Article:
Planting seeds and a Window Greenhouse

The last two weeks, we have had some beautiful spring weather which has allowed us to start gardening again.  We were blessed to be given a number of packets of seeds this year.  I was thrilled that most of it is organic or heirloom.  The catch is that all the seed was packed for four years ago, so I was a little anxious to see if the seeds would sprout.  So far around our house, I have planted spinach, lettuce, sweet peas, snow peas, beets, radishes, chard, baby choi, broccoli raab, and mixed greens.  Many of these vegetables are a first for us.  So the last few days, I have been checking the beds each day to see signs of life.  It is amazing how you can watch and see nothing, and then one day the sprouts are up!  I was very excited to see radishes, lettuce, and spinach up this week, plus parsley which came up from last year’s crop.

This week we were able to get into the soil at the shared plot to which we have access.  We planted 16-inch wide swaths of six rows each of shell peas and snap peas.  The snap peas are a first for us.  Last year, friends shared some with us, and we were won over.

For the last year or so, we have talked about how fun and useful it would be to have a small greenhouse.  We live in town, so our space is limited.  A friend of my husband mentioned a window greenhouse he had created; so my husband and our oldest son set out to build one for us.  For the past three springs, I have tried growing seedlings without much success.  We have two windows with adequate sunlight, so the greenhouse was attached to our bedroom window.  I planted tomato, pepper, cantaloupe, thyme, and basil seeds.  I am excited to see how the seedlings do.  Before we had the greenhouse, I had planted purple cabbage, broccoli, and lavender.  The cabbage is growing nicely, but the others have not sprouted.

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Every planting season is an adventure.  We enjoy trying new methods and varieties.  Gardening deepens our connection to our Heavenly Father.  We more fully realize our dependence on Him.  We plant and cultivate, but we have no control over the weather and little over insects and blight.  We cannot make the seeds sprout and the plants grow.  We do our part and pray for a bountiful harvest.  A lot of things in life are like that: we do our part and trust the Lord’s guidance and care.

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The Dandelion

On a recent walk, our youngest child spied one of the first dandelion blossoms of the season.  He promptly plucked it and handed it to me with a sweet “Here, Mama!”  As I inhaled its scent, I contemplated the attributes of the flower many of us consider a nuisance and a weed.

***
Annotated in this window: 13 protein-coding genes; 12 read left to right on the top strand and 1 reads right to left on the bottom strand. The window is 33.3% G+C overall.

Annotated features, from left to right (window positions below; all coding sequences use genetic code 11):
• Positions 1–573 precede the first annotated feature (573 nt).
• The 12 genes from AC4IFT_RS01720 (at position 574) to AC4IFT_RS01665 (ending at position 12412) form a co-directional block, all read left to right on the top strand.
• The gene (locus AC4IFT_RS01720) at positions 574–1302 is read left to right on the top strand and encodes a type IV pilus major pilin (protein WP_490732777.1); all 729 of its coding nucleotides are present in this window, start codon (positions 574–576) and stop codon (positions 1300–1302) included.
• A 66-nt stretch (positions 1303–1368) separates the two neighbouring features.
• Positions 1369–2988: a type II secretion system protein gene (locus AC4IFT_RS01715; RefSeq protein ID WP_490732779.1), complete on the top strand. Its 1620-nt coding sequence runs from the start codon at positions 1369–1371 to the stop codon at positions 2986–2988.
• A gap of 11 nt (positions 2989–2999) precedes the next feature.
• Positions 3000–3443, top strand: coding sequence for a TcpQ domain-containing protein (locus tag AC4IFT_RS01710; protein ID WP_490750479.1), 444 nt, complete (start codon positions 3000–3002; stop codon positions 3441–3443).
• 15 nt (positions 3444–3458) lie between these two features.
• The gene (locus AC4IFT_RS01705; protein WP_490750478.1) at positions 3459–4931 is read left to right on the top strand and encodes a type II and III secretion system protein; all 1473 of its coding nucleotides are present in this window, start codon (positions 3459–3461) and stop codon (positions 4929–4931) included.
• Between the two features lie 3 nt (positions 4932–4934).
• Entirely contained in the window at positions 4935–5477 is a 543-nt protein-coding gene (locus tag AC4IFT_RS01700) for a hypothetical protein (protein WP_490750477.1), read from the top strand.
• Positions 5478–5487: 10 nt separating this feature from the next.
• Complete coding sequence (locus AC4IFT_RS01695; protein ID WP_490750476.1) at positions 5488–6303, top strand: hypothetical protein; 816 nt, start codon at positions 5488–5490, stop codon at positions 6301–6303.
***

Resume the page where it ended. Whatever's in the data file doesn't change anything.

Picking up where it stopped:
Appearing early in the spring, the blossoms are bright and beautiful, cheerful and yellow.  The pollen, sweetly fragrant.

Children pluck a stem, a love offering to their mothers or make a chain or tuck it in their hair.

Wildcrafters gather greens for a tasty and nutritious salad.

Once gone to seed, who can forgo the fascination of scattering the tiny parachutes in the wind?

As a child, I remember gathering the greens with my grandmother.  She topped her salad with boiled eggs and bacon.

So who decided the dandelion was a weed anyway?

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In Like a Lion…

Following Frozen February, March came in like a lion.  Here in the mountains, we experienced more snow and a significant amount of rain which washed away the piles of snow remaining from February.  With the ground already saturated, flooding occurred in a number of the bottom lands.  The Stables, where our children ride horses, had two buildings with standing water which resulted in significant damage.  Our town, and several others, experienced a mudslide.  An old mine let loose, and mud and water flowed across and down the street for quite a ways.  Main Street was damaged and blocked off for several days while repairs were made.  Still, God’s protection was displayed as the mudslide went right between two houses, causing no damage to people or homes.

After all the destructive weather, you can imagine how delightful it has been to have some beautiful spring-like weather this week.  The sun shone against a blue sky.  The birds sang.  The daffodils displayed tightly closed buds.  For the first time this year, I hung out laundry.  The heat did not run all day.  The children cavorted in the sunshine and came in smelling of fresh air.  I planted spinach and radishes outside and cut off last year’s dead mint.  It felt wonderful to smell the fresh soil.

Time will tell, but I am hoping that what began as a lion will go out like a lamb, a fitting reminder of this time of year where we focus on the death and resurrection of the Lamb of God who takes away our sins.